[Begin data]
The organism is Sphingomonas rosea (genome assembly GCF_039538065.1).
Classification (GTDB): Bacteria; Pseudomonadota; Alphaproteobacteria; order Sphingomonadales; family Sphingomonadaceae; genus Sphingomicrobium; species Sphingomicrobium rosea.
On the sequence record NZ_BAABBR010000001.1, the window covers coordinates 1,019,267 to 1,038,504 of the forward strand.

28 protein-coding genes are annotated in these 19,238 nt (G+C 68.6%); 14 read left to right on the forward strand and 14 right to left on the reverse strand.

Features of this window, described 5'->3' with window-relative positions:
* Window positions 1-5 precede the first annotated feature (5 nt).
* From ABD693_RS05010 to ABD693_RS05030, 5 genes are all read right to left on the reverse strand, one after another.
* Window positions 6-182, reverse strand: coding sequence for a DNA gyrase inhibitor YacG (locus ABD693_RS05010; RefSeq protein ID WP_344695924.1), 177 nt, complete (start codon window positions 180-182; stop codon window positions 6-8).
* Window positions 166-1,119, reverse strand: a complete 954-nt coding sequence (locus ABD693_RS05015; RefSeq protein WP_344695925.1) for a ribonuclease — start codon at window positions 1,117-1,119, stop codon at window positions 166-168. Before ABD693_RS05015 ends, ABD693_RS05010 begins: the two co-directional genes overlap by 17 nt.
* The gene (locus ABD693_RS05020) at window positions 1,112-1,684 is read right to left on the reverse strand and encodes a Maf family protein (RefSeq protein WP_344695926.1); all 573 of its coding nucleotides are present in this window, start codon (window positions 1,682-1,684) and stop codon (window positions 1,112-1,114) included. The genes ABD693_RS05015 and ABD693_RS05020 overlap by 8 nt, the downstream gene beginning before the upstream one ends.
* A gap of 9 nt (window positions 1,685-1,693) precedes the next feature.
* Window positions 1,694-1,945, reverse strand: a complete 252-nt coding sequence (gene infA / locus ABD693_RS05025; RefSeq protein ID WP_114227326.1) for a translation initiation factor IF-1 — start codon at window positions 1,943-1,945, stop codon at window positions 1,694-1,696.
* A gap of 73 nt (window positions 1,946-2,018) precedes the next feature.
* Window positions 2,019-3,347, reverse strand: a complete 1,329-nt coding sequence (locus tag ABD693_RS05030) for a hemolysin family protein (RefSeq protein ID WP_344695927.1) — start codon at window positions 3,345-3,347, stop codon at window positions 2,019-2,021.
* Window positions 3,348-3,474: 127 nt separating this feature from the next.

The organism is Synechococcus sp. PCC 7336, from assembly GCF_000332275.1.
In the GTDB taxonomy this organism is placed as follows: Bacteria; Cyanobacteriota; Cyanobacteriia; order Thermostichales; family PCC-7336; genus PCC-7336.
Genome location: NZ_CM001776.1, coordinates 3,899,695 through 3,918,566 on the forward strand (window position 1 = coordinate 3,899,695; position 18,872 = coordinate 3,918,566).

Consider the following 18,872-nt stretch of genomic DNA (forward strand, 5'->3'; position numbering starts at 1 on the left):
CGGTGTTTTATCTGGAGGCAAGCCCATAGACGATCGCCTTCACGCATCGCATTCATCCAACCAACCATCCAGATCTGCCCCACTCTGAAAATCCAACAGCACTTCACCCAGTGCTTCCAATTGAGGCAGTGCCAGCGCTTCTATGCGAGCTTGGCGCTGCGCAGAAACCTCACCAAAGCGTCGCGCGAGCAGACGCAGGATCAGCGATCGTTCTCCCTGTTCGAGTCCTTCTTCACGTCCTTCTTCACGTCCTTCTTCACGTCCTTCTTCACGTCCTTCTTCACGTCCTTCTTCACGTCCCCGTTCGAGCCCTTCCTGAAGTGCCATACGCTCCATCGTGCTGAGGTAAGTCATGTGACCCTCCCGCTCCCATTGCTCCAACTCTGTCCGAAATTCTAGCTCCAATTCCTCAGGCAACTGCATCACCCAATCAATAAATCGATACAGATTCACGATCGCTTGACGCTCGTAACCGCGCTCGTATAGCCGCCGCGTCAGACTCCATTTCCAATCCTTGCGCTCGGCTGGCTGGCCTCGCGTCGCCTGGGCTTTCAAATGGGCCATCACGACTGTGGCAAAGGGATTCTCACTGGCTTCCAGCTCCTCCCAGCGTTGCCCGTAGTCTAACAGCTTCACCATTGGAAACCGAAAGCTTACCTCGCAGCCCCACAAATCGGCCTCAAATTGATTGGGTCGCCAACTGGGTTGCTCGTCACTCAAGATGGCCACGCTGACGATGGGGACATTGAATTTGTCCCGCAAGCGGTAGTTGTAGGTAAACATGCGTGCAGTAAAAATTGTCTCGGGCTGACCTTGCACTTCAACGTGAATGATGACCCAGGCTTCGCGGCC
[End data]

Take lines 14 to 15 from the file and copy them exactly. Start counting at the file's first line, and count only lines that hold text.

* Window positions 2,019-3,347, reverse strand: a complete 1,329-nt coding sequence (locus tag ABD693_RS05030) for a hemolysin family protein (RefSeq protein ID WP_344695927.1) — start codon at window positions 3,345-3,347, stop codon at window positions 2,019-2,021.
* Window positions 3,348-3,474: 127 nt separating this feature from the next.